How Gender Stereotypes in Children’s Books Shape Career Choices
This week has seen National Careers Week, World Book Day, and today International Women’s Day.
All three have highlighted important issues (not least how to whip up a costume in no time). But in the middle of these three issues is a ‘sweet spot’: the representation of gender in children’s books and how this might affect the types of careers that young people are aware of and aspire to be in.
How careers aspirations are shaped by characters
Those of us responsible for children have choices about how they are invited to investigate and discover the world around them.
From the very beginning you are led down the well-trodden, pre-determined routes that boys are exposed to blue, dinosaurs, transport, animals, and rockets, while girls can expect, pink, princesses, fairies, unicorns, and ponies.
How does this formula influence career aspirations?
In 2017, the Drawing the Future report revealed that by the age of 7 children’s aspirations appear to be shaped by gender-related stereotypes about who does certain jobs: boys aspire for traditionally male dominated professions and girls show a greater interest in nurturing and caring related roles than boys.
There has been no change in this perpetuating status quo. The influence of socio-economic background should not be ignored either. Children from less well-off families will imagine themselves in jobs that are not as well paid as other options (with the reverse being true).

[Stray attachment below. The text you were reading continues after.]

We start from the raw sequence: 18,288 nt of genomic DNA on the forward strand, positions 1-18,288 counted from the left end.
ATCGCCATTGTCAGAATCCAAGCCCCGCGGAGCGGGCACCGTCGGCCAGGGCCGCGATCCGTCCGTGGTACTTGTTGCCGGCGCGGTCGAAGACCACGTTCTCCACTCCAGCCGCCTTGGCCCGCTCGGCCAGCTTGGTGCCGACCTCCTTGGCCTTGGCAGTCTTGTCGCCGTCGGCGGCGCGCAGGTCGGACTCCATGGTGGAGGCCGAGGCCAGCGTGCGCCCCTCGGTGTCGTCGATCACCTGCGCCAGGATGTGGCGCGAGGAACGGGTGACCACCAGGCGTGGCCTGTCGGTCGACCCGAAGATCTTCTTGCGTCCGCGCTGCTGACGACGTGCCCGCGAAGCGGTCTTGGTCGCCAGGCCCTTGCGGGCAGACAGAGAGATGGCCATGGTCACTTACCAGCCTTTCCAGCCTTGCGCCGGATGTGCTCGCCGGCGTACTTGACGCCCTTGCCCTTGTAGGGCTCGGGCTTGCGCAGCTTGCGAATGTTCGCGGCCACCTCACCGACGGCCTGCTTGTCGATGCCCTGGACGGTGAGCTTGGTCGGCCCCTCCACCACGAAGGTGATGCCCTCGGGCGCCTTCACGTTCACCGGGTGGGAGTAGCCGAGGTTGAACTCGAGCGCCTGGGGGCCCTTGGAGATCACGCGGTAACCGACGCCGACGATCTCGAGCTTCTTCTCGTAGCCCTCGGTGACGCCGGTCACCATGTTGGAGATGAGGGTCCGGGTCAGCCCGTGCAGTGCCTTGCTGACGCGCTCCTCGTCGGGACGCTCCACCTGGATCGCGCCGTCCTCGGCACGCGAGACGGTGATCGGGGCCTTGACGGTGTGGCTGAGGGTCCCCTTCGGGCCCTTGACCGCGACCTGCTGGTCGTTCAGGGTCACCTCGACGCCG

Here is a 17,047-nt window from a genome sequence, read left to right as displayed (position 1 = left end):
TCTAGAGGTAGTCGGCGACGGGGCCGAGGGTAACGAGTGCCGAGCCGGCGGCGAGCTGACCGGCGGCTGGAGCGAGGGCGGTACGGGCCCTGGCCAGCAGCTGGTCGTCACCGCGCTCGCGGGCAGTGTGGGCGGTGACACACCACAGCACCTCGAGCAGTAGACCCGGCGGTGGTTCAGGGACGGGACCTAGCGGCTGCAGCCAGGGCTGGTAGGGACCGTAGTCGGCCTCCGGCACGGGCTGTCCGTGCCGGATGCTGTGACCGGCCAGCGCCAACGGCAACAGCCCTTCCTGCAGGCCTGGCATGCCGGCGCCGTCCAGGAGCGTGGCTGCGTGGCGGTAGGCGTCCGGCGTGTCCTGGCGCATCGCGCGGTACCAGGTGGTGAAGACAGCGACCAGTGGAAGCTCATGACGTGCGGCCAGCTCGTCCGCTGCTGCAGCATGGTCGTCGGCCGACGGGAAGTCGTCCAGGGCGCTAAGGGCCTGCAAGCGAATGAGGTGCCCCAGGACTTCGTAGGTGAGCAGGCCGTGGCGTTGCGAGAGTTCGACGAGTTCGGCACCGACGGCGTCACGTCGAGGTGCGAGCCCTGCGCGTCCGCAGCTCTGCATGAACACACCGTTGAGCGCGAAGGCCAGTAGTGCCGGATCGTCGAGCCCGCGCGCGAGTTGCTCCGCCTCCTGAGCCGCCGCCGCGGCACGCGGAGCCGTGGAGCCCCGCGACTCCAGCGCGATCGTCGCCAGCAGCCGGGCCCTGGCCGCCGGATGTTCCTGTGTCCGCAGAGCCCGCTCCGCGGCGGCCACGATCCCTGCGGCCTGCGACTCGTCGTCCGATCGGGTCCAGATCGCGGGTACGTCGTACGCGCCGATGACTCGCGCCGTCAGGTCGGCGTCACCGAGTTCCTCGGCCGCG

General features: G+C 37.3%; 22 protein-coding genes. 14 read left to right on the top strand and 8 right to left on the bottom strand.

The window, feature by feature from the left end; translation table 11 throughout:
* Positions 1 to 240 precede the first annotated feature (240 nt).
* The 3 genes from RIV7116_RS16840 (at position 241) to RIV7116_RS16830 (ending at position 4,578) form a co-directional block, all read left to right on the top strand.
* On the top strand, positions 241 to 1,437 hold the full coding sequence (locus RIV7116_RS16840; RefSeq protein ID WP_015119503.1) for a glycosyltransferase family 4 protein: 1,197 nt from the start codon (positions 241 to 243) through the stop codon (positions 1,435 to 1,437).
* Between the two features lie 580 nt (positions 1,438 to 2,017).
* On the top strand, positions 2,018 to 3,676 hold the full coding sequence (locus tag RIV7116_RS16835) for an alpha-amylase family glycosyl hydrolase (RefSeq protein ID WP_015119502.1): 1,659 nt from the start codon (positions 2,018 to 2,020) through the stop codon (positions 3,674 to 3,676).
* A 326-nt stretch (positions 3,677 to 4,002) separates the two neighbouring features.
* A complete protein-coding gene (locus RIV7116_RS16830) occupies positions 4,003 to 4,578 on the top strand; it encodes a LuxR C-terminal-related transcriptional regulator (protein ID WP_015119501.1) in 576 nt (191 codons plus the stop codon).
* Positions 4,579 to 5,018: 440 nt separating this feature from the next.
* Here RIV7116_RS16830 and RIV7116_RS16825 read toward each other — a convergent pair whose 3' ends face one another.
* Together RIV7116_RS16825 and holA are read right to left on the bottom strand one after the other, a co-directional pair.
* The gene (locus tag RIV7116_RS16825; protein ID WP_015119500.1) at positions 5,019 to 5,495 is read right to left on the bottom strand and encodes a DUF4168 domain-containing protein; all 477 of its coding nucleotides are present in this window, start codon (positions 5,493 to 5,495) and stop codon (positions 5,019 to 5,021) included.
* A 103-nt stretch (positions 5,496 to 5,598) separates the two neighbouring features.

Gender stereotypes in children’s books
This video from the Drawing the Future team speaks volumes.
For those not watching here’s the spoiler: in 66 drawings of fire-fighters, surgeons, and pilots 61 were of men and 5 were of women.
A study from Dr Susan Wilbraham and Elizabeth Caldwell at the Universities of Cumbria and Hudderfield respectively, looked at depiction of gender in children’s science books. They found images of males as scientists were used three times more often than images of female scientists, reinforcing the idea that science is a man’s pursuit.
They go on to assert the relevance and impact of imagery on the way we think
“A multi-billion pound advertising industry…relies on persuasion…by exemplifying appealing lifestyles and using imagery depicting the rewards of status or respect. In the same way, children’s books advertise career choices, and their imagery communicates what it means for men and women to be associated with these occupations. Women need to be present in children’s science books to demonstrate that all science subjects are fulfilling for girls.”